Variety has a quick run-down of some new data from App Annie about the usage of various mobile video apps in the twelve months to July 2017, and it shows YouTube to be dominant in that category, with 80% of total time spent for the top 10 apps. Also notable is that YouTube grossed more than Hulu on the strength of its YouTube Red subscription service, suggesting that it may be doing better than widely perceived, though that may also reflect YouTube’s role as a more mobile-centric platform while many users may pay for their Hulu subscriptions through a computer or TV box. Also worth noting is that over half the top ten video apps come from non-traditional TV brands – only HBO, Starz, CBS, and Showtime hit the top ten, while the rest are all digital-native brands. Also notable is the fact that all of those traditional TV apps have pursued the same successful strategy of opening up their entire libraries for digital rather than trying to create a digital service that’s complementary to traditional TV – that’s the winning strategy in this space, and Disney should take note as it readies an ESPN direct to consumer service for early next year.
Facebook is Testing its Houseparty Clone Bonfire in Denmark (Sep 13, 2017)
Facebook has been reported for a while to be working on a potential clone of popular video chat app Houseparty, and it has now officially launched the app in Denmark under the previously reported Bonfire name as a limited test. The features sound similar to those in the Houseparty app, which was recently reported to be achieving some impressive user metrics (though I noted some important caveats). The key to Facebook’s success here, as I also noted in that earlier piece on Houseparty, will be disconnecting this app to some extent from the Facebook social graph and allowing users to form more intimate circles of friends as they can in Instagram. That’s been a key part of the value proposition for both Snapchat and Houseparty, and it’s something that’s never come easy to Facebook, which still often seems to misunderstand its most effective competitors for users’ time.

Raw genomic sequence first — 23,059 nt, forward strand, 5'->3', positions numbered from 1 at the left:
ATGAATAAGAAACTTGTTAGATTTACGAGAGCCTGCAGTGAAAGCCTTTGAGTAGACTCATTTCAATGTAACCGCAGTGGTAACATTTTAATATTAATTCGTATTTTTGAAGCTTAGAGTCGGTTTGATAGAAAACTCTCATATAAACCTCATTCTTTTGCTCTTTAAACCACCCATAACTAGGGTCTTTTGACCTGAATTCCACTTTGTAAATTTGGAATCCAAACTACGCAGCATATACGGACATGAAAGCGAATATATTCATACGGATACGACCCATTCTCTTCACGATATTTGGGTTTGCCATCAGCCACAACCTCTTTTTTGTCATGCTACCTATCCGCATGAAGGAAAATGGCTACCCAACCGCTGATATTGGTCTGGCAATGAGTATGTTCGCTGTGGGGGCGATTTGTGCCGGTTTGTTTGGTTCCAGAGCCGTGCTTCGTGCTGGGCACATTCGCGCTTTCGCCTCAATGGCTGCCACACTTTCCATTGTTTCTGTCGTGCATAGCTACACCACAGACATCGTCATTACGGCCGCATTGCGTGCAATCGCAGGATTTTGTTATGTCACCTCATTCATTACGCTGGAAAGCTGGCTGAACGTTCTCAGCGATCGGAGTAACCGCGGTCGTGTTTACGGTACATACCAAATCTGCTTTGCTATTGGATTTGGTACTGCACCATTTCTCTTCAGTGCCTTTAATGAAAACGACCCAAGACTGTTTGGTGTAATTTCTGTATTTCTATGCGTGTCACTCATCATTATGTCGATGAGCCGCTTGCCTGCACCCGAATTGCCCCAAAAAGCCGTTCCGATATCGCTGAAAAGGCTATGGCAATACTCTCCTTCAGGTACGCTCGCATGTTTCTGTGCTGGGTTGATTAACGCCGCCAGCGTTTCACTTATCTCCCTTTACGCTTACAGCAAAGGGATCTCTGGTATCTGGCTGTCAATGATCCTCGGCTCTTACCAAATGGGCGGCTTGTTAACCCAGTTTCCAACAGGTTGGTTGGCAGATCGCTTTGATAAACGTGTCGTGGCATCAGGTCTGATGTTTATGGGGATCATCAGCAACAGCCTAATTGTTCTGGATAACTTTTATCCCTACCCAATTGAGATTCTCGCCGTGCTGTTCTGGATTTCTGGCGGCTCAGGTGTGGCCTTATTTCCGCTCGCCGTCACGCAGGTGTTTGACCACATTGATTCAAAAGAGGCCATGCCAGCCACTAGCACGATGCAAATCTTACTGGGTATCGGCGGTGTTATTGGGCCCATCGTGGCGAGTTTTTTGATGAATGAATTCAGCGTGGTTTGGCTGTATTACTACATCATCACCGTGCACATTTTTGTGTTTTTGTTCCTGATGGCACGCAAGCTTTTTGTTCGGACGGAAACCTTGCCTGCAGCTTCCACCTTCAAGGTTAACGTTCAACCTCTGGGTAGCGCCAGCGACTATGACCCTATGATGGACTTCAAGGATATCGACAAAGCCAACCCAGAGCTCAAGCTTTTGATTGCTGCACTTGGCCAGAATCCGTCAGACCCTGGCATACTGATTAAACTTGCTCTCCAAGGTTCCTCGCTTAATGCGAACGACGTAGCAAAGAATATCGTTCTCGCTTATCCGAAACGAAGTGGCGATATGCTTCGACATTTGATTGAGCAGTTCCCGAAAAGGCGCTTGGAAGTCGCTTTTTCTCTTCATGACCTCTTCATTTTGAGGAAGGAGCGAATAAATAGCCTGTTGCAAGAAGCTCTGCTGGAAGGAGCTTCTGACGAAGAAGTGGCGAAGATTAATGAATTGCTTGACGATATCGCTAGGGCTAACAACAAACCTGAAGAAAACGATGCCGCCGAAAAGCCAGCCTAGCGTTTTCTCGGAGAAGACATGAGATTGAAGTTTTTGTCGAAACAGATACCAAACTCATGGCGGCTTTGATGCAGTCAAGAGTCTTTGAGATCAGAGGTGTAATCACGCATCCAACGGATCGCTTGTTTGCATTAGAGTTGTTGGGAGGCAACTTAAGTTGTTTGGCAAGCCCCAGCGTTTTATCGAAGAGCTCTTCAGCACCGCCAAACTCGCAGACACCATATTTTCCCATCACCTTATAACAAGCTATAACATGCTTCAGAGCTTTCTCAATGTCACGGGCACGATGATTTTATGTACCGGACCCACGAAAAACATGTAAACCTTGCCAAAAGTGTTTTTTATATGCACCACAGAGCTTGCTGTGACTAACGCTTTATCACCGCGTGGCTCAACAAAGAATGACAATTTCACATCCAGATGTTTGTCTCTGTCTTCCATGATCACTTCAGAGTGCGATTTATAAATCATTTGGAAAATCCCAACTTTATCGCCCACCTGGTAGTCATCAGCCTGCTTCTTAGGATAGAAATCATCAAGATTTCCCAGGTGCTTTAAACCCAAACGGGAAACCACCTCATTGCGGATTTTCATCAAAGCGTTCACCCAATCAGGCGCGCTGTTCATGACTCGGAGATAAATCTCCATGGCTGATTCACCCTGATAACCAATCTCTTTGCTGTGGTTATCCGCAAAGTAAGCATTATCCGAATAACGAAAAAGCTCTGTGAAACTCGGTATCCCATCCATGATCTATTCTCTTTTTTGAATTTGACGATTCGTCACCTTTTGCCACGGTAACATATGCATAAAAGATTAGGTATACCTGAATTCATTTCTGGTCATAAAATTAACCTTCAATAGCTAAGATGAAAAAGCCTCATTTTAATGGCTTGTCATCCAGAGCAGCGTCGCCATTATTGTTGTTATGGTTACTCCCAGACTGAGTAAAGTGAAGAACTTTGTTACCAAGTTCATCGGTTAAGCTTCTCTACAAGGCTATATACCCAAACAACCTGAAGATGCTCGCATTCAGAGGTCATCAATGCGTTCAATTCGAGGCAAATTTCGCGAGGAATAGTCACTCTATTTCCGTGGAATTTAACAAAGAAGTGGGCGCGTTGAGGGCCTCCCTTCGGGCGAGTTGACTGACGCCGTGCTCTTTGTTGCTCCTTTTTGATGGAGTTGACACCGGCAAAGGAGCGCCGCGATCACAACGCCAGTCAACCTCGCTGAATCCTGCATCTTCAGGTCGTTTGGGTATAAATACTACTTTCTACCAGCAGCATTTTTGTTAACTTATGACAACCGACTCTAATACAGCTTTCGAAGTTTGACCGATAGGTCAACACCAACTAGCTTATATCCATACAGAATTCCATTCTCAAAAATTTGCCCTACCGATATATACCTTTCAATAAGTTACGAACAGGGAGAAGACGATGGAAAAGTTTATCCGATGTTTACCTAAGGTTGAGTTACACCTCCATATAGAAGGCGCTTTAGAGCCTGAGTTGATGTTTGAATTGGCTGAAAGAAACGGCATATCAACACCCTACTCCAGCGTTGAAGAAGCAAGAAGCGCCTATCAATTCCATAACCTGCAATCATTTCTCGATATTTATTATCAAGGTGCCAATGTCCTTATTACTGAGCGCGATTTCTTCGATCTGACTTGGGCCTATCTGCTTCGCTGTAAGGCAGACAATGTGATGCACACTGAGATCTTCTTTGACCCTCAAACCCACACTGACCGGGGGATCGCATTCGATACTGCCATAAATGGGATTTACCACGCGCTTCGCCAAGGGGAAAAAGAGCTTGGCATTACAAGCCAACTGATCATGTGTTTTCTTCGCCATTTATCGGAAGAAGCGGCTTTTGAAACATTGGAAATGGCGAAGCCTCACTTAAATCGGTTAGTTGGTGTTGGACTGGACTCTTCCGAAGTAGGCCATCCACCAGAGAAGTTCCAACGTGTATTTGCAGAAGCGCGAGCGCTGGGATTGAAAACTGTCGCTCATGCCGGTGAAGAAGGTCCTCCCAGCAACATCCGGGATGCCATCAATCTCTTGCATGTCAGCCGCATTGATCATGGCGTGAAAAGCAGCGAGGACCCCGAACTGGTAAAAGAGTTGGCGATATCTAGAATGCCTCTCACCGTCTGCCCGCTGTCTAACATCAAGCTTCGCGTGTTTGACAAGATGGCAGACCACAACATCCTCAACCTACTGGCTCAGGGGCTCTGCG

via The Next Web
Major US Banks to Launch Zelle, a P2P Payments App (Sep 8, 2017)
Facebook and Google Dominate Top 10 US Apps List (Aug 24, 2017)
Analyst firm eMarketer has revised its usage forecasts for Facebook, Instagram and Snapchat for the coming year, and although there’s lots of data there, the point the media has latched onto is that it’s predicting use of the core Facebook app among US teens will fall this year. Though I have to imagine eMarketer is basing all this on some kind of survey of teens (notoriously difficult to do), there’s no mention of any such survey in the article from eMarketer, so I’m curious to know precisely what the foundation is, especially given that falling Facebook use by teens has been talked about for years but never seems to have materialized in a discernible way in Facebook’s reporting. None of this, though, is all that surprising, given that Snapchat and Instagram between them seem to have a lock on teens’ social media use, both driven by the increasingly raw and personal sharing these platforms enable in contrast to the broadcast nature of most Facebook sharing. While Facebook has steadily embraced its identity as a time sink filled with content loosely connected to people you know, these other platforms continue to major on true social interactions and therefore are more appealing to those at a stage of life where that’s the most important aspect of social media. Without Instagram, Facebook would potentially be staring a massive liability in the face at this point given that all its organic efforts to compete with Snapchat have crashed and burned, but with it, the company has managed to participate in rather than merely suffer from this trend among teens. And it’s now seeing the upside at least as much as the downside, with several times the user base of Snapchat overall and nearly equally high engagement. As such, I’m not sure any of these needs to be a worry for Facebook even if it’s true, as long as the trend doesn’t spread to older age groups and lead to broader disengagement from Facebook, and as long as Instagram is able to continue to capture its share of teen social media use.